Part of USS Denver: Mission 4: Can’t Come Home Again Part: 3 and USS Denver: Mission 4: Can’t Come Home Again

Requiems and Requests

Personal Quarters, Marcus D. Ming
July 15 2374 at 18:48 hours
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Marcus was glad for the shower.  The sweat from the couple of fighter sims with his wing was getting to him and he was glad it was gone.  The last practice sim was the hardest.  His pilots were all talented.  Of the five pilots three had flying styles that complimented each other and two who meshed among themselves.  The issue was the two teams could mesh better. 

Luckily they’d improved greatly so he was confident they’d hammer out the issues in fairly short order and with more practice.  He’d also planned for a holodeck outing meant to be a team building excercize and a bit of fun to be had by the unit.  He also decided that he was naming Ensign Esessa Sh’ivhohlol as his number two. She was a member of the three but she was skilled, the most experienced and (Ming felt) utterly competiant.  It felt like the best route to go.  

In the meantime he had one thing to do before he wound down for an early night.  His parents were getting a rare afternoon off and had been able to arrange time off to meet with him, have a late lunch/early dinner and  to catch up.  He was glad for it as they’d not had more than 10 minutes to talk for any given week since the war started.  He hoped that the captain was right earlier about time off being rubberstamped.

He sat down at his desk and queued up the messaging system. He took a deep breath before beginning to type:


To: Commander Cheon Kyo, Executive Officer, USS Denver

From: Lieutenant Marcus David Ming, CO of Bravo Flight, 335th Squadron, USS Denver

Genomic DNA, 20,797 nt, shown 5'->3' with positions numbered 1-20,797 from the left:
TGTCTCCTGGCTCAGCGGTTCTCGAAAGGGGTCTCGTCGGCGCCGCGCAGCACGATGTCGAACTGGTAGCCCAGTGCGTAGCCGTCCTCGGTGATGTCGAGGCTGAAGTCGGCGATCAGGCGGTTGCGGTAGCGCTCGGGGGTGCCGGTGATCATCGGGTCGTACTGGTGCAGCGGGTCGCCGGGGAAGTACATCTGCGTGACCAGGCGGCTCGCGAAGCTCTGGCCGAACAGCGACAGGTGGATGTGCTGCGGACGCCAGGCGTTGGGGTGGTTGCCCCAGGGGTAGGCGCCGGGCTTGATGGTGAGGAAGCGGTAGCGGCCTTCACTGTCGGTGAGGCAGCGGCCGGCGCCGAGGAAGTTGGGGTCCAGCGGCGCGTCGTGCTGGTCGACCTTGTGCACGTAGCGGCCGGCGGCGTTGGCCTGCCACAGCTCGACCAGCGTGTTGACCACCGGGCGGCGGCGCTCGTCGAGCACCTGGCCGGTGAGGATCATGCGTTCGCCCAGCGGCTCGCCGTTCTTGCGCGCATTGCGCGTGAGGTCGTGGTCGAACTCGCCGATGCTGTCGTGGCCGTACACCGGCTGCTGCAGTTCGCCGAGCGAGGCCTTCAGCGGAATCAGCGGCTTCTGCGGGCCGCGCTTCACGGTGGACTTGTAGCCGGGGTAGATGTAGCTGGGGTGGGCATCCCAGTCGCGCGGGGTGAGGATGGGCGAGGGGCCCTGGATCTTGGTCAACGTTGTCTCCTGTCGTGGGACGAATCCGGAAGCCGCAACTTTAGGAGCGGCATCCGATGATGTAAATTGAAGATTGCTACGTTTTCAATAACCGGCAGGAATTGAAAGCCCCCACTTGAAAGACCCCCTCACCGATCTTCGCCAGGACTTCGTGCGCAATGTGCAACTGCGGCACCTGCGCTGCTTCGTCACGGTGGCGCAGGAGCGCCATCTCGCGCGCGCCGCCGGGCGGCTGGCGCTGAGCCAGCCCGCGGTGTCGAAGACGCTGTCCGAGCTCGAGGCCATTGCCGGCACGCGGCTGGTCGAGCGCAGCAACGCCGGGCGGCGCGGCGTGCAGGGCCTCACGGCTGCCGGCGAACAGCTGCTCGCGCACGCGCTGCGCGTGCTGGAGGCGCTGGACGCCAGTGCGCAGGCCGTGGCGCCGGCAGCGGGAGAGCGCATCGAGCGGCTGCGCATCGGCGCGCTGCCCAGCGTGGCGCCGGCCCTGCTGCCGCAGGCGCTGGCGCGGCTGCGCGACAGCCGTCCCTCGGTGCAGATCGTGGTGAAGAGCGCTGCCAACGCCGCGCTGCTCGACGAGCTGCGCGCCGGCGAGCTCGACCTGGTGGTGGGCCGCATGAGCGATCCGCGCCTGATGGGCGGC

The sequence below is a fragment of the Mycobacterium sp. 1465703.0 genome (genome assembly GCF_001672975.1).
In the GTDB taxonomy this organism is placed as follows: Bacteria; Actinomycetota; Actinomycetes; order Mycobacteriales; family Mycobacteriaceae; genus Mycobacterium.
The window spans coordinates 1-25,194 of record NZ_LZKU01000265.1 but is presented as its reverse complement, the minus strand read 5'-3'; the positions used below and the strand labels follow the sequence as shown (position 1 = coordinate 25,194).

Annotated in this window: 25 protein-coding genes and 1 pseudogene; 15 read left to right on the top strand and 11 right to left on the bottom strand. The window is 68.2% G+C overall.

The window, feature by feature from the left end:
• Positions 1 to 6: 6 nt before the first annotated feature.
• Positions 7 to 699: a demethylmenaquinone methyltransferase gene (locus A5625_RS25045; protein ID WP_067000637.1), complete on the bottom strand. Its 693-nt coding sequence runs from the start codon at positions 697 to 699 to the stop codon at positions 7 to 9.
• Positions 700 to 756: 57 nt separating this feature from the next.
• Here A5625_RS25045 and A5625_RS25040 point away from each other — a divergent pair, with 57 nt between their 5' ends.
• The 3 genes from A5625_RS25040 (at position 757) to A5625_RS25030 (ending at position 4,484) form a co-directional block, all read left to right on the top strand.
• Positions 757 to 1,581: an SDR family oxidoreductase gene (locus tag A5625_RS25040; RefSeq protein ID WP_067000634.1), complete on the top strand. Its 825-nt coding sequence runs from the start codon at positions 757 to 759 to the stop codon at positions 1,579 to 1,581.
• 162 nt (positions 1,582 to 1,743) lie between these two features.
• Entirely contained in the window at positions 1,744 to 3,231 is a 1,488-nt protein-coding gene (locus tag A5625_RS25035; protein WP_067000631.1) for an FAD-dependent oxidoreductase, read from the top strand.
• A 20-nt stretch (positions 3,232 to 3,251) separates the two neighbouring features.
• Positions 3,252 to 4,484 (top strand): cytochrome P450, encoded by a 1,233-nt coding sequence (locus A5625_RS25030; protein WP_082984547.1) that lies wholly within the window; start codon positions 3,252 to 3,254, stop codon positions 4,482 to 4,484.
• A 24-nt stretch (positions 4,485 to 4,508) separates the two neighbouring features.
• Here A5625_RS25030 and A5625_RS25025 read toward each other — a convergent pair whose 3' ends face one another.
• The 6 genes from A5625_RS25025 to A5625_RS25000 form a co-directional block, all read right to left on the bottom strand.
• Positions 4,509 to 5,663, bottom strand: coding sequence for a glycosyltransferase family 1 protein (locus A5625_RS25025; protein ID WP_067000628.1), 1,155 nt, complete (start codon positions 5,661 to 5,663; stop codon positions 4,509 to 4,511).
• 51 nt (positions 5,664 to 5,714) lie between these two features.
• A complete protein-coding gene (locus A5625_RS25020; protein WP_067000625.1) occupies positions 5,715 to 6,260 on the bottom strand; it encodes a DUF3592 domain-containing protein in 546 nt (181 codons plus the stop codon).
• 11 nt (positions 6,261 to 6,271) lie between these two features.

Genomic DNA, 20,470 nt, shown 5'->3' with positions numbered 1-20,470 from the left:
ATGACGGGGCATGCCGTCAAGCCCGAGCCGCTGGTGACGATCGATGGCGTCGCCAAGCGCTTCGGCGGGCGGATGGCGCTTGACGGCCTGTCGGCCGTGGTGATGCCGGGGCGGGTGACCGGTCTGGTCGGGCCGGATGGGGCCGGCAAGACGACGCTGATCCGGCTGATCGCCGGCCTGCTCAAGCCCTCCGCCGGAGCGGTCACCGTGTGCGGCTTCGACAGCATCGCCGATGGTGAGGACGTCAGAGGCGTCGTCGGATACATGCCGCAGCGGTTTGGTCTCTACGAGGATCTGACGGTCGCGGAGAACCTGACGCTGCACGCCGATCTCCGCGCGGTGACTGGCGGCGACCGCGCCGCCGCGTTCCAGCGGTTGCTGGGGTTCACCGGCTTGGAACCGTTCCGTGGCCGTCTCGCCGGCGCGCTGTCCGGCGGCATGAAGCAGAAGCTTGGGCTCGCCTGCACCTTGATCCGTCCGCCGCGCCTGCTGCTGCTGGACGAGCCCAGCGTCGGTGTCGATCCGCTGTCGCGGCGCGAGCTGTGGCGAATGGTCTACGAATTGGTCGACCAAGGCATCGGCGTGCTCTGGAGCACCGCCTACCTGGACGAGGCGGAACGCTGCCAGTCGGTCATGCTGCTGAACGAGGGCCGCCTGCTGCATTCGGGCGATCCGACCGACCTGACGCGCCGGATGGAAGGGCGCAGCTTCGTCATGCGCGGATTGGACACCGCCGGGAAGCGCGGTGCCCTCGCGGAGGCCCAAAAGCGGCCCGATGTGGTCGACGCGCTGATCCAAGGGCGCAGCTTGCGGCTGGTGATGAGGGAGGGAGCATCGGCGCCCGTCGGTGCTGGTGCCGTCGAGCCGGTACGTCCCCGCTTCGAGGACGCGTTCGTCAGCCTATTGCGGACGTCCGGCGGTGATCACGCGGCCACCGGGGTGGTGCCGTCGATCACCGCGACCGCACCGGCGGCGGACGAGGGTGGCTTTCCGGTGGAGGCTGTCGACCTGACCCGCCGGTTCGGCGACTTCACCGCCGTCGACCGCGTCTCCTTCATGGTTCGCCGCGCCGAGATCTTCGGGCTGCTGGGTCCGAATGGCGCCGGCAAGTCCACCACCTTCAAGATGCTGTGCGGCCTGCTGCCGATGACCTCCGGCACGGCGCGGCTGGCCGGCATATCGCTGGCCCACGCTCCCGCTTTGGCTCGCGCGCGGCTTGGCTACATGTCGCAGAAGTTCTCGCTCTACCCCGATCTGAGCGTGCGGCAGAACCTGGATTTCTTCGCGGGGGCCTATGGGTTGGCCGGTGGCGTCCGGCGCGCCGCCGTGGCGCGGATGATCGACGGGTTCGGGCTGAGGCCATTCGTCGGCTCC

Re: Leave RequestSir; 

I would like to request permission to depart for Earth on July 17th from 1200 hours tomorrow until 2000 hours Mountain time which corrilates the same date from 1400 to midnight.  I appologize for the shorter notice however my parents, both professors at Star Fleet Academy, were able to get time off to meet me last minute.  We have not had the opportunity to meet up due to conflicting schedules.  If this could be arranged I would be most grateful.  Again, I regret the shorter notice but I hope the request can be accomidated.  


Marcus D. Ming.


The lieutenant sent the message with moderate priority.  He was tempted to send it high priority however he did not want to make it sound like an emergency.  While it was urgent for him it hardly seemed taht it qualified for something similar in terms of ship’s business.  

Ming yawned.  He was still a bit fatigued from little sleep for the past few days with the transfer from the Tucson to Starfleet Command then to the Denver.  There was a bit of a SNAFU that added an extra stop and more time to what should’ve been a simple and easy procedure.  War seemed to have that effect on occasion it seemed.  The fairly high energy training he’d been developing and executing did not help.   It was, however, something he felt necessary.  Keeping himself run ragged was counter productive especially since sleep would be an extreme luxury and, based on his experience on the Tucson, not one that would be common once they got back into the field.  

With that in mind he cleaned up to wash the sweat off from the day before heading out to the main area of his quarters.   He had some food and grabbed an old paper book to read while laying on his modest sofa.  His head rested on the pillow against the arm rest and he was asleep 90 seconds later.